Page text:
The Best Way to Catch a Snake by Karma Yeshe Rabgye is subtitled A Practical Guide to the Buddha’s Teachings, and its aim is to help the reader understand the true essentials of Buddhism. As a guide to the fundamentals, this book will be very useful to those who are just starting to explore Buddhism, but it isn’t written exclusively for beginners by any means. As the author states in his Introduction, many people tend to jump into things without much research, but taking that approach with Buddhism leads to confusion, so this book is also for those who have already ‘jumped into Buddhism’ and would now like to get to grips with its core teachings.
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The title of this book is inspired by the Buddha’s observation that the best way to catch a wild snake it to use a forked stick to pin its head down so that it won’t bite the handler.
Similarly, this volume helps you to pin down the basics of Buddhism so that you don’t simply get caught up in ‘religious trappings’ and fail to acquaint yourself with the really important concepts and ideas that the Buddha taught. It is divided into three main sections, and these focus on The Four Seals, The Four Noble Truths and The Four Preliminary Thoughts.
In the first section, the author discusses The Four Seals that form the bedrock of Buddhism: 1) All compounded things are impermanent, 2) The consequences of emotions are suffering, 3) All things have no inherent existence, and, 4) The final goal is beyond our understanding. These concepts are ones that many people find quite difficult to understand, but Karma Yeshe Rabgye explains them in such a way that they almost seem obvious. That ability to communicate complex ideas in a simple, straightforward and jargon-free manner is the sign of a great teacher, and when you have reached the end of this section you will realise that Karma Yeshe Rabgye has it in spades.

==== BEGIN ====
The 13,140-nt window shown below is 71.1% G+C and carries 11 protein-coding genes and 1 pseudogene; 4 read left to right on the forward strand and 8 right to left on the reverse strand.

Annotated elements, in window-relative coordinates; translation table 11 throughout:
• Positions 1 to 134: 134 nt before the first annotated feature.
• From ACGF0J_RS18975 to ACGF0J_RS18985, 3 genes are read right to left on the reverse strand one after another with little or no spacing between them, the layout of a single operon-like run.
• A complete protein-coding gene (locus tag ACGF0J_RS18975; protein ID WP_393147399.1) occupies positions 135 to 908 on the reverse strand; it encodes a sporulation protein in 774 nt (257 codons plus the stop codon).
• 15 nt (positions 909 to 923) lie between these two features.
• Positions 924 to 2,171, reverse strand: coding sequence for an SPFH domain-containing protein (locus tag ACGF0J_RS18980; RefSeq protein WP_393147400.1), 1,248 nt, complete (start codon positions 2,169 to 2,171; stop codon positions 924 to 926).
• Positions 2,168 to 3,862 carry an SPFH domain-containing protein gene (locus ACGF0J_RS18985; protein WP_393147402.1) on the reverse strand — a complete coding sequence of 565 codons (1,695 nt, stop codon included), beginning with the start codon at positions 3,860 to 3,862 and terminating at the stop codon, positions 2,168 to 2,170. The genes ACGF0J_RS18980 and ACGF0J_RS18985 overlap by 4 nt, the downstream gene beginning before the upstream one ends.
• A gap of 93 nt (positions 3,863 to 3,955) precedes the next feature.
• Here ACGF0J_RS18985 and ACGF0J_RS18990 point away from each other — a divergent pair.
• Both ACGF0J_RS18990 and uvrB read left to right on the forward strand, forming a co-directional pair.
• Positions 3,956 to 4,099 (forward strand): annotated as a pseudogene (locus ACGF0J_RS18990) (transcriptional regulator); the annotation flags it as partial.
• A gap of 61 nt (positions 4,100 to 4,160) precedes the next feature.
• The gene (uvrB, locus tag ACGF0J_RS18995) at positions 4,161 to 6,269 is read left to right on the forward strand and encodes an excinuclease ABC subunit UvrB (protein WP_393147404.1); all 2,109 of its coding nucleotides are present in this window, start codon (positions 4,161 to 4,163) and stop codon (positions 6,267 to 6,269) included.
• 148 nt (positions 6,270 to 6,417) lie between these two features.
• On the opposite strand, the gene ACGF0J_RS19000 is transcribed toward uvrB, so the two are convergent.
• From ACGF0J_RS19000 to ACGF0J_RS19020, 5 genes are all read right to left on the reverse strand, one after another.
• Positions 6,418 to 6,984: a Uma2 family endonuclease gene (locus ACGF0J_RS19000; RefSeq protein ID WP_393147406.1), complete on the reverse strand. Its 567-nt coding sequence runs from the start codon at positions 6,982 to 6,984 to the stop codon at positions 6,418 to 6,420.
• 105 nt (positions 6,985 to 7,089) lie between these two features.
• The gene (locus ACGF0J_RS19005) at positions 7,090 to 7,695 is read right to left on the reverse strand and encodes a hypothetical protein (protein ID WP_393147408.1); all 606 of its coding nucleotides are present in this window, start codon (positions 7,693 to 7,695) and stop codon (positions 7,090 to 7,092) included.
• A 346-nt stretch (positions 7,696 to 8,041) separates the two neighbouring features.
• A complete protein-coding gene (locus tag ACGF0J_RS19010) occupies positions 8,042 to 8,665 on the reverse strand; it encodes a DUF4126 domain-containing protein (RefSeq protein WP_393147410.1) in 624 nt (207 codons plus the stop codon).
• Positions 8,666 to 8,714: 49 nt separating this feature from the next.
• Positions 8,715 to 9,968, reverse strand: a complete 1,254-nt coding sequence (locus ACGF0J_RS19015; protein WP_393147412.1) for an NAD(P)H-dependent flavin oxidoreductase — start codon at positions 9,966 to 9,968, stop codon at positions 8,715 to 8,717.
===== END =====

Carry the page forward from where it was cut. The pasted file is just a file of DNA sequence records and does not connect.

The next section focuses on The Four Noble Truths, which are the truth of dukkha (most often translated as suffering), the truth of the origin of dukkha, the truth of the cessation of dukkha and the truth of the path leading to the cessation of dukkha. Although these Four Noble Truths are perhaps the most well-known of the Buddha’s teachings, the author presents them here not simply as a theoretical framework but in a way that is directly and practically relevant to daily life. This was, of course, the Buddha’s original intention, so it is refreshing to see it carried through so well here.
The third and final section of the book discusses The Four Preliminary Thoughts – precious human life, impermanence, karma and the defects of the world – and explains how we can meditate on them to train the mind and make our lives more meaningful.
In summary, The Best Way to Catch a Snake is easy to read, hugely relevant to daily living and a title that you will want to refer back to again and again. Whether you are completely new to Buddhism or simply want to make sure that you have a thorough and practical grasp of the core fundamentals, we would highly recommend this book as essential reading.